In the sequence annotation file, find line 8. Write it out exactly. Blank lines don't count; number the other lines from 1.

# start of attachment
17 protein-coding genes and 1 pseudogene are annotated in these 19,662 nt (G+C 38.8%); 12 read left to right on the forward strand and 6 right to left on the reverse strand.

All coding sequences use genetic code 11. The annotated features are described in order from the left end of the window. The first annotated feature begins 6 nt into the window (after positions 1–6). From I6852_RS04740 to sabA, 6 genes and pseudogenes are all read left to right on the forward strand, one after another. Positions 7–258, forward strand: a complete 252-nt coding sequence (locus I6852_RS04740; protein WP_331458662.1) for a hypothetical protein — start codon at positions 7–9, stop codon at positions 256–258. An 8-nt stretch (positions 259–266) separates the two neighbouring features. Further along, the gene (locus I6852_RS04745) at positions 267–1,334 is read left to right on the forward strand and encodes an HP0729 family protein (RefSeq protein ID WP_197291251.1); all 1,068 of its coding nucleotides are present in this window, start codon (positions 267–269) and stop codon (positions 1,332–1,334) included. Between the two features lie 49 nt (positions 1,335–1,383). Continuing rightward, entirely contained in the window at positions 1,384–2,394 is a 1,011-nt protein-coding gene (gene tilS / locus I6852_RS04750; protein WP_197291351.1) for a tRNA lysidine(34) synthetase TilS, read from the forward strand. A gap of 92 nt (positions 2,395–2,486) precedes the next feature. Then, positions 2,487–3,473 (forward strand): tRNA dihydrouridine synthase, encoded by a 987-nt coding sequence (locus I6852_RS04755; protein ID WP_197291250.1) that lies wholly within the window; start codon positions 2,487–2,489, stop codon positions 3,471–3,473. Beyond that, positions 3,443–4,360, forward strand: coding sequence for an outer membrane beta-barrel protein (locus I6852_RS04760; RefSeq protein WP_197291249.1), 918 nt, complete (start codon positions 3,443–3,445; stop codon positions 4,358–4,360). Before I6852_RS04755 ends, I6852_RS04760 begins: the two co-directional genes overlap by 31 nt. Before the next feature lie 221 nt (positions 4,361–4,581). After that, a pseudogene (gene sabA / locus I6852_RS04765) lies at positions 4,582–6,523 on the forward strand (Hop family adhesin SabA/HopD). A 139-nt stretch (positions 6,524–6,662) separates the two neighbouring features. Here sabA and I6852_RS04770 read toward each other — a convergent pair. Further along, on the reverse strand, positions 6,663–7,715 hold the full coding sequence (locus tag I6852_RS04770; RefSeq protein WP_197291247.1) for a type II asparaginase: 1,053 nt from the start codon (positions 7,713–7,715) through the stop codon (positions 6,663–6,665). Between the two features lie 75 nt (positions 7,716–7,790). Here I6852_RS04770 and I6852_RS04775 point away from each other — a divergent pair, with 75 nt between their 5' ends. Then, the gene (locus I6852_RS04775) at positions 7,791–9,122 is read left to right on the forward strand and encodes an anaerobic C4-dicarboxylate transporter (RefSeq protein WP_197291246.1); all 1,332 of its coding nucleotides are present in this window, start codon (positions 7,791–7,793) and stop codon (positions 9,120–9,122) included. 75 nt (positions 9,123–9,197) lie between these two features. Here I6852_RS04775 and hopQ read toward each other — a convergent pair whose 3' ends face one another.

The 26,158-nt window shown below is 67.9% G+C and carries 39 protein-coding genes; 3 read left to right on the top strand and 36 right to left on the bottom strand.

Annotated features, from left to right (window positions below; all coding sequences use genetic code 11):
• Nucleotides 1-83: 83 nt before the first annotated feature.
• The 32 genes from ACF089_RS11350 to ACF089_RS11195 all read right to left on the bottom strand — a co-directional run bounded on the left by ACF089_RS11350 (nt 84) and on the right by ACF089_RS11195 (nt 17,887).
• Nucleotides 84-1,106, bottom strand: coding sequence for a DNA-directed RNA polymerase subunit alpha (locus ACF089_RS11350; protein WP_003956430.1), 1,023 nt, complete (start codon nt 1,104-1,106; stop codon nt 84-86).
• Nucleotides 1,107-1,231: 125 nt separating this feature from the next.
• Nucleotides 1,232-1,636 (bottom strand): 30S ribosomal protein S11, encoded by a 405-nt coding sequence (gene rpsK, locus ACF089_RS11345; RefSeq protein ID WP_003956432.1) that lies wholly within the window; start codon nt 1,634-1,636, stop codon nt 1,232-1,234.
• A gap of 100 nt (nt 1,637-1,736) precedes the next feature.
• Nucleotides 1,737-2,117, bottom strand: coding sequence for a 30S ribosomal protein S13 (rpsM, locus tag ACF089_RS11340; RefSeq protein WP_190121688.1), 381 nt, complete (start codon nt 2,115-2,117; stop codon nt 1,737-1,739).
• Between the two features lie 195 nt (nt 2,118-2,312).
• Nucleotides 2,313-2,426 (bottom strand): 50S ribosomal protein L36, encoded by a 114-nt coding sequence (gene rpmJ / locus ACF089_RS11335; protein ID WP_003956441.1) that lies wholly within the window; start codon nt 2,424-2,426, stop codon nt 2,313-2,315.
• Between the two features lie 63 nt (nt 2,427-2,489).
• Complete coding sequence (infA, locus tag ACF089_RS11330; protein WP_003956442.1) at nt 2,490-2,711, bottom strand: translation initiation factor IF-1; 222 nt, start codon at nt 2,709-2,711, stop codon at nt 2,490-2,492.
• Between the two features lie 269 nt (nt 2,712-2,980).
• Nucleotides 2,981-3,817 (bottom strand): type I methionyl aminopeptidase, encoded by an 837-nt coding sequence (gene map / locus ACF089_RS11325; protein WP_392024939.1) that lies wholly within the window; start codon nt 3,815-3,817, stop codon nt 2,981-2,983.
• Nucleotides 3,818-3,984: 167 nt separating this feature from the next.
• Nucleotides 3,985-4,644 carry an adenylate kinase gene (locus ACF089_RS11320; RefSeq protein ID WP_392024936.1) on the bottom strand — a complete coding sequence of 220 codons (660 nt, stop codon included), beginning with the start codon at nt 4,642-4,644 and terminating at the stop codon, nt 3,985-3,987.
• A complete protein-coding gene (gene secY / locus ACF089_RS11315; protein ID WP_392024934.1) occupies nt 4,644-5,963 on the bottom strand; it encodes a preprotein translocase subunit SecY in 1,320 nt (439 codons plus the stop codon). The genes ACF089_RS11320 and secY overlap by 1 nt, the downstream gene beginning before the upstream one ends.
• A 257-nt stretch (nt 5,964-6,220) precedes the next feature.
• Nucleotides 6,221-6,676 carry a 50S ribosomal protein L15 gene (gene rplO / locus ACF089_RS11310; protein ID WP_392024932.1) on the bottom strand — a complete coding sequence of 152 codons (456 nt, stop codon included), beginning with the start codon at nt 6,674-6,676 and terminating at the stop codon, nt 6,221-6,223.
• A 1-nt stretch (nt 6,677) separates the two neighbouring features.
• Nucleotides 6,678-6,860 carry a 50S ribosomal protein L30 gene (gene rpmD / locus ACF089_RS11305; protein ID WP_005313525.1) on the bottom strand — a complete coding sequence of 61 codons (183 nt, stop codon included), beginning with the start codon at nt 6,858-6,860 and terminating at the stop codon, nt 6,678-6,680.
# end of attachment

• Nucleotides 1,107-1,231: 125 nt separating this feature from the next.